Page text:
No Time to Lose Inspires System Transformation in U.S.

Anthony Mackay at NCSL Conference

Nathan Driskell

 

by Nathan Driskell

America is falling far behind its global competitors in education, with dire consequences for our economic prosperity, civic and political engagement and the health and wellbeing of our children. That was the urgent message NCEE president and CEO Anthony Mackay delivered to more than 200 legislators, legislative staff and advocates when he presented at the National Conference of State Legislatures (NCSL) 2019 Legislative Summit this month in Nashville, Tennessee. As Mackay noted, it is critical for U.S. states to make systemic changes to their education and workforce development systems so that our young people can prosper. Rapid advances in artificial intelligence and related technologies only accelerate this imperative. 

Anthony Mackay @ 2019 NCSL Conference

Luckily, several U.S. states have undertaken important work to transform their education systems and face this challenge head-on. Following his remarks, Mackay moderated a discussion with representatives from three states: Rep. Bob Behning (Indiana); Del. Maggie L. McIntosh (Maryland); Sen. Mimi Stewart (New Mexico); and Rachel Hise (lead principal analyst, Maryland Department of Legislative Services). Each state has approached this work differently, but all were inspired by the report No Time to Lose: How to Build a World-Class Education System from NCSL, produced with technical support from NCEE. This report has made waves in states around the country as the most-read report ever produced by NCSL. It found that “most state education systems are falling dangerously behind the world,” and set out principles by which states could redesign their education systems to compete with top-performing jurisdictions.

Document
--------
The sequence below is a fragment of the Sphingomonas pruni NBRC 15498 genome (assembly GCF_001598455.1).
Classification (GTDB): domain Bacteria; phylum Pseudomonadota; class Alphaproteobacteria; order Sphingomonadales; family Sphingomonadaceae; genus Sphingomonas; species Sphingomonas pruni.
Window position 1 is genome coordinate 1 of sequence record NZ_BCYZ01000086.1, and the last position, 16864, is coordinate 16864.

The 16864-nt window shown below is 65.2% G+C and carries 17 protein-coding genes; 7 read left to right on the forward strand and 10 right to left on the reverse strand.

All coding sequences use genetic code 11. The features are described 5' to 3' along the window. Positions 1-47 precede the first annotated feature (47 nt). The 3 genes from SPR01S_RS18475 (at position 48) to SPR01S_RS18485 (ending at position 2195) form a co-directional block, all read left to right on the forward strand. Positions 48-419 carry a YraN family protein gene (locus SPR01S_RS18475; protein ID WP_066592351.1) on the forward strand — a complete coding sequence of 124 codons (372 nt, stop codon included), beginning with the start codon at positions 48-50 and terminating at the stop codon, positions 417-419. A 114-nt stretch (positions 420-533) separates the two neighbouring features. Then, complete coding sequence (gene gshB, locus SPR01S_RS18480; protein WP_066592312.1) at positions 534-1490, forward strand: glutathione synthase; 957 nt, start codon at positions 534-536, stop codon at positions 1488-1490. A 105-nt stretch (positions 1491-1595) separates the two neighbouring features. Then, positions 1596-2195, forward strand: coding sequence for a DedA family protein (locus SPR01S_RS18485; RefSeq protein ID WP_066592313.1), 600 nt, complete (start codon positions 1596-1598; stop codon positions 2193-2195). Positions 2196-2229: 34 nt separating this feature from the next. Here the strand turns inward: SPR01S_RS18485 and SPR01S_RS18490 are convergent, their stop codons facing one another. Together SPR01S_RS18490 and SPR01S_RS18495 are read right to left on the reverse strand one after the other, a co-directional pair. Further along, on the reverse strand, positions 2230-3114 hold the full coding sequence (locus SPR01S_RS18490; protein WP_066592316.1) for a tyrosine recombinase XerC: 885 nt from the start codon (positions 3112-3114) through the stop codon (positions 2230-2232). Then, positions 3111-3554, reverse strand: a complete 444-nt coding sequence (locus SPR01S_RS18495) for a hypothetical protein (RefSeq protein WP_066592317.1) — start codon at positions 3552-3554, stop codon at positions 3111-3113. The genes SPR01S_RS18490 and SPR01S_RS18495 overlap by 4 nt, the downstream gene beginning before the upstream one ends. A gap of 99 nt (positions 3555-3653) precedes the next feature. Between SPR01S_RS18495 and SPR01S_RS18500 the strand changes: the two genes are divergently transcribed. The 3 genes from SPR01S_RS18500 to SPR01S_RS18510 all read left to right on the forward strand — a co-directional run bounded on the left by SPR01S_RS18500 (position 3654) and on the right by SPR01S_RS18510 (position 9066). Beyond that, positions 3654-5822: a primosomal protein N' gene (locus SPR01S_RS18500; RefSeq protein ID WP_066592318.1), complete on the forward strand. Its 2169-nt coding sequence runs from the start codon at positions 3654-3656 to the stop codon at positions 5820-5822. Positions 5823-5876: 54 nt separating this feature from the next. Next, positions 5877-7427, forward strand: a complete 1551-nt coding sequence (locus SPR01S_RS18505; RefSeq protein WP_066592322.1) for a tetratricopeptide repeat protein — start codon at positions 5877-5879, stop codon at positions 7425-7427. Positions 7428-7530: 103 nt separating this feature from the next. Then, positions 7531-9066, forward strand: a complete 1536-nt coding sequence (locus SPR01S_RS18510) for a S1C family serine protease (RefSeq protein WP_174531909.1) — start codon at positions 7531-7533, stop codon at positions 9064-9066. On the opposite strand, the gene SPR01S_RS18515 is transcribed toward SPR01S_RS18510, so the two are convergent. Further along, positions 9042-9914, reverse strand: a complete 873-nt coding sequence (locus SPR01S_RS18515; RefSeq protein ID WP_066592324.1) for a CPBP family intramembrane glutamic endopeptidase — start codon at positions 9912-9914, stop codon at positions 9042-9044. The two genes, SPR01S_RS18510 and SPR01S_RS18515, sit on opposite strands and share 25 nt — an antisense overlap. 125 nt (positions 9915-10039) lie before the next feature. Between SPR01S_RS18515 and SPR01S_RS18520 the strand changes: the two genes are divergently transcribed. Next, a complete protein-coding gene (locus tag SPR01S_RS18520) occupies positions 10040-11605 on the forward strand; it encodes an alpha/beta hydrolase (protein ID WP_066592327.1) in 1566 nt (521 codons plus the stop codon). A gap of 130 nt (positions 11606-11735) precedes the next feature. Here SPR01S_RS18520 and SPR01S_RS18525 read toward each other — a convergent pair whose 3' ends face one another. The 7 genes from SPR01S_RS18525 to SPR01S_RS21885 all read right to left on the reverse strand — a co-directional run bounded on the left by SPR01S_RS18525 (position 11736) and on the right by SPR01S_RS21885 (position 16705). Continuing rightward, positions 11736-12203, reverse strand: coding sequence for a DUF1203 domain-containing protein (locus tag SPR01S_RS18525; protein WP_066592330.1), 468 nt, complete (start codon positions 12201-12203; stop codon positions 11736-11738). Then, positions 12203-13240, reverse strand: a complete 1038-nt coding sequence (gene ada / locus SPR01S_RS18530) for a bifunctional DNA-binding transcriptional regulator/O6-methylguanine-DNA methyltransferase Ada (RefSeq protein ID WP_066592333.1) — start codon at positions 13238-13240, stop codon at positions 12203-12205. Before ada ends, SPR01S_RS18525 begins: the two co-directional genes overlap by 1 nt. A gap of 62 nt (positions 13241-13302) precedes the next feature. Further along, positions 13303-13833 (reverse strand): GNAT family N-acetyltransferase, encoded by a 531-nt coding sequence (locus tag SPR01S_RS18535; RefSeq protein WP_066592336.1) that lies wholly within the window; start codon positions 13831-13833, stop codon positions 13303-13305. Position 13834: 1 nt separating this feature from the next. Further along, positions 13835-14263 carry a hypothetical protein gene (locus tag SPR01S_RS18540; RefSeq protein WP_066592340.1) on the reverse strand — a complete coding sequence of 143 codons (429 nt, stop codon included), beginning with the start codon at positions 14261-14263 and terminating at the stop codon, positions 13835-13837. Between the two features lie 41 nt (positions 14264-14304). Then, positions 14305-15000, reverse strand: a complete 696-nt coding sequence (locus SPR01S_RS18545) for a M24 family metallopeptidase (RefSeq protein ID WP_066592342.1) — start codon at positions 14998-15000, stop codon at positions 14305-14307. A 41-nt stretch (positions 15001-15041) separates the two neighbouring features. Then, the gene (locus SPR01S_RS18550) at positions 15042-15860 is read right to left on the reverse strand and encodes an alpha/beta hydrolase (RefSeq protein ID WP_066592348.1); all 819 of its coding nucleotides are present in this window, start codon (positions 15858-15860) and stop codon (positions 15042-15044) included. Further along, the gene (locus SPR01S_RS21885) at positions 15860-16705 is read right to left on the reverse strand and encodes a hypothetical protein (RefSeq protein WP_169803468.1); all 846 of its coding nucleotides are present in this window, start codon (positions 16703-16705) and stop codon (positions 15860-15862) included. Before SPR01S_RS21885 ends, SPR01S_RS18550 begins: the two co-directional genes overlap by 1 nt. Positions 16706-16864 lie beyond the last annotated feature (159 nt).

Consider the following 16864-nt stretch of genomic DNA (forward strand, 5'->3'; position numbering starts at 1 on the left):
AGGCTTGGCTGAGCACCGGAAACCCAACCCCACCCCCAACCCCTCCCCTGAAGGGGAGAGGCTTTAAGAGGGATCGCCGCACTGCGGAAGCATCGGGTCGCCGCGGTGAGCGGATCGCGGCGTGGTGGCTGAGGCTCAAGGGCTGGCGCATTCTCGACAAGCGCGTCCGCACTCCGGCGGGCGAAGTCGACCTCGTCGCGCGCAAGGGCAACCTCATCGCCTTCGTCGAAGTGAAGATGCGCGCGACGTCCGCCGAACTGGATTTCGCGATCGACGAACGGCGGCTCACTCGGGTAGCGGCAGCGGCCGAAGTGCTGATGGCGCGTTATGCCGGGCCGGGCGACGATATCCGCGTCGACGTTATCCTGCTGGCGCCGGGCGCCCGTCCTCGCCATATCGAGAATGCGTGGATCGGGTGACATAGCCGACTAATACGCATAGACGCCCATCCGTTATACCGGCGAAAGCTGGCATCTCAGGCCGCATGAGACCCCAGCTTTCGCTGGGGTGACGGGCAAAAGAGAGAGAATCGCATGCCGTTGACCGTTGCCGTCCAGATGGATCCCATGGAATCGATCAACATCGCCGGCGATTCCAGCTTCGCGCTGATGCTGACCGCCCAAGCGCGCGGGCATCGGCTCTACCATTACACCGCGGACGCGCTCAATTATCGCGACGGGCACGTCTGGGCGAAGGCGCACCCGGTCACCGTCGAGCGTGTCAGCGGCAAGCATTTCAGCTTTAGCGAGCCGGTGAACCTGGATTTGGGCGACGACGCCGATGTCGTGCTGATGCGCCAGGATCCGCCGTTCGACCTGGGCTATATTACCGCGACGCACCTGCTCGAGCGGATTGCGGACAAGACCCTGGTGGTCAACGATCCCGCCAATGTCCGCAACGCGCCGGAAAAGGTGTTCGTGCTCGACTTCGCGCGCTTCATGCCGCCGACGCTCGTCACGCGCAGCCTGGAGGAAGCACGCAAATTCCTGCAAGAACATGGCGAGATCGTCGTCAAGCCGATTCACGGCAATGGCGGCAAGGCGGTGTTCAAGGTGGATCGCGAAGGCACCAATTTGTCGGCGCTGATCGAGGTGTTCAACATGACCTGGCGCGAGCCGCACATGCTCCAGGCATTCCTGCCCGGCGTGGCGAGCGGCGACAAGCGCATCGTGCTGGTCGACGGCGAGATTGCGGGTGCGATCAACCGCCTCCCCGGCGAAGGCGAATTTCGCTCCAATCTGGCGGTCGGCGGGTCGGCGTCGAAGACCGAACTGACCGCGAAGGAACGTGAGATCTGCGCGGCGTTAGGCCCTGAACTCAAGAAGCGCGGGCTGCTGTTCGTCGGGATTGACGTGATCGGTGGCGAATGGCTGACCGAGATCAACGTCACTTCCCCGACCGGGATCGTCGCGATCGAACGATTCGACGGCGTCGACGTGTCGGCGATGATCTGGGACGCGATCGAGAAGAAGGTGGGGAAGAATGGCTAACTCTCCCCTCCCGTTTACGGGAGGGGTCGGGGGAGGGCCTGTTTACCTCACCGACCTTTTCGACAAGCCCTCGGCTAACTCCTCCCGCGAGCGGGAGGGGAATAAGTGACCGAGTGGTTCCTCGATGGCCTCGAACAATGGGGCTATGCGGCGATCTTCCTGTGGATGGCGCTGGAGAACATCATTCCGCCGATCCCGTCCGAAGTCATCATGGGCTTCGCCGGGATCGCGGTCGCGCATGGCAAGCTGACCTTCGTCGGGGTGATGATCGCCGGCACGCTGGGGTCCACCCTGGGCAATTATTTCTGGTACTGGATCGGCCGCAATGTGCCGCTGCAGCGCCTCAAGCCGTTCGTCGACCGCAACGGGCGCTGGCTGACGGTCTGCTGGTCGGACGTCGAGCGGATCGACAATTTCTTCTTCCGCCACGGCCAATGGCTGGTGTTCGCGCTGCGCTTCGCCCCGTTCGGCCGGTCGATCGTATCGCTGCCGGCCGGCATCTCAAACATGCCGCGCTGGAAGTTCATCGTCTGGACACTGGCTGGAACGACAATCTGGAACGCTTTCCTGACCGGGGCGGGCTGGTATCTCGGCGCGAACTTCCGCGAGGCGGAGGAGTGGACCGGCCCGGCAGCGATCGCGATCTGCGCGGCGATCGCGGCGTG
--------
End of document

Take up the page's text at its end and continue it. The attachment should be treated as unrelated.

In line with the findings of No Time to Lose on the practices of top-performing education systems around the world, Indiana, Maryland and New Mexico have all focused on leveraging new funding to create new teacher preparation standards, make new investments in early childhood education and care, tie career and technical education programs more closely to the needs of the future workforce and improve teacher pay and working conditions so they are treated more like the professionals they are. 

Learn more about the challenges the U.S. faces in competing with the world’s best and the leading work of states meeting that challenge by watching Mackay’s panel at NCSL’s Summit and reading the No Time to Lose report.